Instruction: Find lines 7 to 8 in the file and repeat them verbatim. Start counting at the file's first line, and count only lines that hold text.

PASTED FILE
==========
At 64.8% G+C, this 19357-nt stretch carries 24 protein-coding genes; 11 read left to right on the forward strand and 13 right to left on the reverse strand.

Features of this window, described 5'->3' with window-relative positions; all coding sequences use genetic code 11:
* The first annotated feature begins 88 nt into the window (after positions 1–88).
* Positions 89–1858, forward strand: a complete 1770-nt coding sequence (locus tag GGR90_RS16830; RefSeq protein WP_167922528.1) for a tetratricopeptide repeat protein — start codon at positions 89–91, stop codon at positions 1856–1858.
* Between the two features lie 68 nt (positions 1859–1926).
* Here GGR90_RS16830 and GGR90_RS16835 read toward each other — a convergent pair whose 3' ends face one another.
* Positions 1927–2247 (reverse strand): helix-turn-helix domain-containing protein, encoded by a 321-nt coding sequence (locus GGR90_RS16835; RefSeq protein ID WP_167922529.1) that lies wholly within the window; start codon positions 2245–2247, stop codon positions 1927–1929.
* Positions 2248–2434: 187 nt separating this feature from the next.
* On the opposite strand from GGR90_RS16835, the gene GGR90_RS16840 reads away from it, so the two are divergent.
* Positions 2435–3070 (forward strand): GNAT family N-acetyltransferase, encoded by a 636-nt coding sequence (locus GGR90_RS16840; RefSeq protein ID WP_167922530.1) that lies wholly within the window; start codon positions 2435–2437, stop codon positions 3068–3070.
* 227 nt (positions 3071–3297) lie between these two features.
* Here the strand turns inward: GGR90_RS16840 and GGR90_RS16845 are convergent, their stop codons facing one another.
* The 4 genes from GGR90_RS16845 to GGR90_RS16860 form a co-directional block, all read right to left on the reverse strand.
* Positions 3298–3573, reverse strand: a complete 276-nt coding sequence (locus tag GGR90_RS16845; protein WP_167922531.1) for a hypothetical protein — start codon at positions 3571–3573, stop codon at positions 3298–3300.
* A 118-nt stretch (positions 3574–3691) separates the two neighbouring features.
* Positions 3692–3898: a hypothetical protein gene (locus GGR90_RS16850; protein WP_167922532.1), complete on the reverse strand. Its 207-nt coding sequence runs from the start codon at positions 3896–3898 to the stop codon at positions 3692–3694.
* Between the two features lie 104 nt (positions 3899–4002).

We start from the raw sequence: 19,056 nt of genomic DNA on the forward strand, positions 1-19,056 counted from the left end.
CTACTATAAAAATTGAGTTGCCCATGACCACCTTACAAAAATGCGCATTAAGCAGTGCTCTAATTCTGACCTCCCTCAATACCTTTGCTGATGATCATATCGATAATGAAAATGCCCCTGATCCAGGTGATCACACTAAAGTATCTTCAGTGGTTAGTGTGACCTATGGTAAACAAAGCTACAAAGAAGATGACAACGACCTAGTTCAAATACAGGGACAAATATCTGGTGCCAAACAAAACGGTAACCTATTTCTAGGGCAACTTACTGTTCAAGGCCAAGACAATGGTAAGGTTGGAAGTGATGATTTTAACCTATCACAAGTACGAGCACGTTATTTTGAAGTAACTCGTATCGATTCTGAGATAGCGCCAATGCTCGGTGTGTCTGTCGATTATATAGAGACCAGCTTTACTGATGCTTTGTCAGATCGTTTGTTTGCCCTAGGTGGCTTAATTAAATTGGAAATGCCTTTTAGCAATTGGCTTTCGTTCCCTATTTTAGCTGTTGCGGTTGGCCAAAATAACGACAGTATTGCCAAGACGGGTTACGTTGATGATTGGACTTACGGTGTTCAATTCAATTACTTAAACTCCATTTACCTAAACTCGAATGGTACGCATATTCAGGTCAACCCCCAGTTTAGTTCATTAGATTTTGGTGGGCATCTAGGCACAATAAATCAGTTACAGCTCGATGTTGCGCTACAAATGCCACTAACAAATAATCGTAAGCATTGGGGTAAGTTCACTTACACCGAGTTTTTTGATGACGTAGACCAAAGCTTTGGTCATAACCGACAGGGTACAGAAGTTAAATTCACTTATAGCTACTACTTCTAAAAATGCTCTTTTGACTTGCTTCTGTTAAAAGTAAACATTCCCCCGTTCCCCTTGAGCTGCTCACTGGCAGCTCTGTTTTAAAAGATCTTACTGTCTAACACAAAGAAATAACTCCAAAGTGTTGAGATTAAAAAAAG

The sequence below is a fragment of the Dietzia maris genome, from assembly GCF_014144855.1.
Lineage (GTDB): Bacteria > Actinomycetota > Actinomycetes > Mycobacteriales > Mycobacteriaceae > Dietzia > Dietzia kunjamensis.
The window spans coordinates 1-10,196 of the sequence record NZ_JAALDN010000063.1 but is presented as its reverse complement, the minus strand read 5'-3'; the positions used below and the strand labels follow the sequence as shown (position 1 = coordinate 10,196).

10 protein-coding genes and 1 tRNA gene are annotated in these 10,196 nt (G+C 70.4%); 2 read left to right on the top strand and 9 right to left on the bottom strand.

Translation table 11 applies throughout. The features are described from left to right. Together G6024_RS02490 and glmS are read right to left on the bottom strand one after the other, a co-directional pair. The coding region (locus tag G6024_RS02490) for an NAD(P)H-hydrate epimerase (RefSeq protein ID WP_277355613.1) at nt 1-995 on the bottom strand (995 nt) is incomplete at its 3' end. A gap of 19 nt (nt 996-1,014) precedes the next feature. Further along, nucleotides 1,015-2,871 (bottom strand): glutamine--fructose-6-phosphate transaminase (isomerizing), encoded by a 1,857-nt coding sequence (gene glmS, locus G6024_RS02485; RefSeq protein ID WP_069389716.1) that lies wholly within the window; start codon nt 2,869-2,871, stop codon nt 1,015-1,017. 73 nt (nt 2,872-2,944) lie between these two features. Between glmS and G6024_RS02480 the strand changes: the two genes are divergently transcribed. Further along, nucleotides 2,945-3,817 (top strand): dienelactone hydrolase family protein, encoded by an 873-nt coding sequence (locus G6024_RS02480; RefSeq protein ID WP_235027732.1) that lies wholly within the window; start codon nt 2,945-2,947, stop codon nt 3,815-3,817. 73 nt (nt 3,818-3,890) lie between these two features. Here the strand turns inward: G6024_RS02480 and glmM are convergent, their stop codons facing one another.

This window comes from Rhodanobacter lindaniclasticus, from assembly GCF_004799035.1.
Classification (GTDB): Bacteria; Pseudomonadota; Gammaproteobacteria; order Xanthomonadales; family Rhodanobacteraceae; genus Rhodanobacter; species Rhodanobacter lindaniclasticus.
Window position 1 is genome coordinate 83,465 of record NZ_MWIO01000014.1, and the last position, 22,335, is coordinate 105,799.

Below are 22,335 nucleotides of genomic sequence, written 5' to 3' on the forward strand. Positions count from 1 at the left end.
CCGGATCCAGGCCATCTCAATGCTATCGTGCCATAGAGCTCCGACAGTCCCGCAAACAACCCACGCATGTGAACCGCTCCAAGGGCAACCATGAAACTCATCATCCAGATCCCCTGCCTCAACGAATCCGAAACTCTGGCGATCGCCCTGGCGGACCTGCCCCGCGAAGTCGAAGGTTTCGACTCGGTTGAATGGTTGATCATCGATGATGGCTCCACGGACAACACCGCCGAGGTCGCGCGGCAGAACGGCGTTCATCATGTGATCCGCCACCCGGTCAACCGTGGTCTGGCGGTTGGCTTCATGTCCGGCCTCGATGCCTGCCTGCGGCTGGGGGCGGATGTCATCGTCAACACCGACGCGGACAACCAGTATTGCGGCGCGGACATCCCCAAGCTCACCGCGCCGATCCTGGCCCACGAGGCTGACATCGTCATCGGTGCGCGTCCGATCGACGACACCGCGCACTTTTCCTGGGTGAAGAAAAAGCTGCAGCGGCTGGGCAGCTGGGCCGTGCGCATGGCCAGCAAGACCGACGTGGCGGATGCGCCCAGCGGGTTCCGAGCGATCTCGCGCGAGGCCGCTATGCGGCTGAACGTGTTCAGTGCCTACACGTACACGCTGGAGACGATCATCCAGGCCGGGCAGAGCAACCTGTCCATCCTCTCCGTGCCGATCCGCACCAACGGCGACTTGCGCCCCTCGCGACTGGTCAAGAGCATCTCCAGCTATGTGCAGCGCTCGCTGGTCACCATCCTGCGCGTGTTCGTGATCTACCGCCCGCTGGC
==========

* Positions 1927–2247 (reverse strand): helix-turn-helix domain-containing protein, encoded by a 321-nt coding sequence (locus GGR90_RS16835; RefSeq protein ID WP_167922529.1) that lies wholly within the window; start codon positions 2245–2247, stop codon positions 1927–1929.
* Positions 2248–2434: 187 nt separating this feature from the next.